At the outset one can think living legend Sachin Tendulkar was born to play cricket.
But he himself knows what grilling he had to undergo to finish a glorious career with his willow, not only negotiating hostile deliveries by Imran Khan, Wasim Akram, Waqar Younus, John Reid, Richard Hadlee and the likes on the 22-yard cricket pitch but also wagging of tongues.
The first brush of his life he got when travelling by local buses in Mumbai as school cricketer.
“….On days when I wasn’t so lucky, it was still a challenge just to stand with the kitbag, because the bus conductors would inevitably complain about me taking up the space of another passenger (because of heavy cricket kit),” recalls Tendulkar in his just released Autobiography—-Playing It My Way.
“It could be embarrassing because the conductors were often rude and would sometimes ask me to buy two tickets. I didn’t have the money for a second ticket and I had to learn to take these remarks in my stride.
“Dirty clothes often added to the embarrassment. After I’d played in them all day, the clothes were usually in quite a smelly state and this was the cause of a lot of discomfort and guilt on the way home,” says the all time great cricketer who has since retired from all forms of cricket.
Tendulkar also looks back his first tour to Pakistan in 1989 and the fourth Test at Sialkot when he was exposed to the on-field sledging after he got a bloodied nose following a short pitch delivery by pacer Waqar Younus.
“As I was trying to recover from the blow, I was amused by Javed Miandad’s comments. In an attempt to psyche me out, he was saying things like ‘Arre tujhe to abhi hospital jana parega; tera naak tut gaya hai.’ (You may have to go to the hospital; your nose is broken.)
“To add to my discomfort, a banner in the stands read, ‘Bachche ghar ja ke dudh pie kea aa.’ (Kid go home and drink milk),” the batting maestro recalled, en route his 25 years of journey on different pitches across the world, enduring blows to his body and mind.
Recalling his first tour of New Zealand in March 1990 and his first Test experience there, Tendulkar said, “On 2 February, I was dismissed by Danny Morisson for a golden duck. It was a good delivery but the send off was interesting, to say the least.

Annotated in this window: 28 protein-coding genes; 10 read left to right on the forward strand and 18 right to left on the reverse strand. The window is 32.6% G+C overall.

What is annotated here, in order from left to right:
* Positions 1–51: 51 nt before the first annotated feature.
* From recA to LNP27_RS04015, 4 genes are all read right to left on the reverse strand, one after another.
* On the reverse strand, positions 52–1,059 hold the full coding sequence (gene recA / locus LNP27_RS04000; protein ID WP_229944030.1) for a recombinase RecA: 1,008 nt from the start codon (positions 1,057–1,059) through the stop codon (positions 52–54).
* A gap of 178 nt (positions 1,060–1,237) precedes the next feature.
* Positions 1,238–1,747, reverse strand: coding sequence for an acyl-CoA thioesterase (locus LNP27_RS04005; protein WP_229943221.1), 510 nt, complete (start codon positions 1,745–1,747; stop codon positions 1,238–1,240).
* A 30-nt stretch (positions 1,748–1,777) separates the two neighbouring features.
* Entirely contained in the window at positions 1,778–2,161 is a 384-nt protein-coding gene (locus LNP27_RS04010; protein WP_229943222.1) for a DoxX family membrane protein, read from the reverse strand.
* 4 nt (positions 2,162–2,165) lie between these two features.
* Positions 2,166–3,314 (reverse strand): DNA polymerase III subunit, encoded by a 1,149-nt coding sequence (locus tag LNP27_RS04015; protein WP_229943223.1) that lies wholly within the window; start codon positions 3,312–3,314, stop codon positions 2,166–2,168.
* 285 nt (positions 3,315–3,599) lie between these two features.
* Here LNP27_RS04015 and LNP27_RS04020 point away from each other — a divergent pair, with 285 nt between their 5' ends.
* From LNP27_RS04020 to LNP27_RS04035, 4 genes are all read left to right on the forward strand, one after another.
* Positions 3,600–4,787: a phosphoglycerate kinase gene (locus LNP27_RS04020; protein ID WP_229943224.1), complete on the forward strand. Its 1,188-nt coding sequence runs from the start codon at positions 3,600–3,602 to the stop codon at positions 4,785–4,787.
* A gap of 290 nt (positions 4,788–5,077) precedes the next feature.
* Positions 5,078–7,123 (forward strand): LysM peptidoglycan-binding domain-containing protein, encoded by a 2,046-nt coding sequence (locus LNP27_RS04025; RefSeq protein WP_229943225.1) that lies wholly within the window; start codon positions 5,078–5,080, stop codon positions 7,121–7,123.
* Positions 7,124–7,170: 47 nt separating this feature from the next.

“I could hear most of the New Zealand players calling me a school boy, with plenty of F-words thrown in. They kindly advised me to go back to playing cricket with my school chums, suggesting I wasn’t fit to compete at international level. I kept my mouth shut.”
Probably thinking that the best way to defend such sledging is to give back in the same coin, Tendulkar caught the sledging bug during his next tour to Australia in 1991/92.
He recalls how a lot of things were said to him on the field in Australia and he had his first exchange with Steve Waugh, another great cricketer or our times, who sledged Tendulkar when the latter was hitting across the best Australian bowlers in a county match.
It was in the course of this match that the Australian Test team for the first Test at Brisbane was announced and Waugh was not included in the side, Tendulkar said, “…I (Tendulkar) said to him (Waugh) that if he wanted to fight with me, he first needed to get into the Australian team…”
Tendulkar also narrated the lesson he learnt as to how international cricket is played and he remembered it till the last day of his career about one episode with fellow legend Allan Border (AB) of Australia.
He writes; “I had just played a ball defensively and had no chance of a run. In what I thought was the spirit of the game, I was about to pick the ball up and throw in to Allan Border, the Australian captain, who was fielding at gully.
“When AB spotted me bending down he screamed to me, saying, ‘Don’t dare touch the ball.’ After that I never tried to pick up the ball and throw it back to fielders….”
Tendulkar also threw light as to how cricketers too make scapegoats of fellow cricketers.
“It involves Venkatapathy Raju, our left-arm spinner, and Merv Hughes….we dared Raju…to go and grab Hughes’s famous thick moustache…to our surprise Raju boldly went up to Merv and pulled his moustache, a feat of incredible bravery – or foolishness. Merv took it all very sportingly…”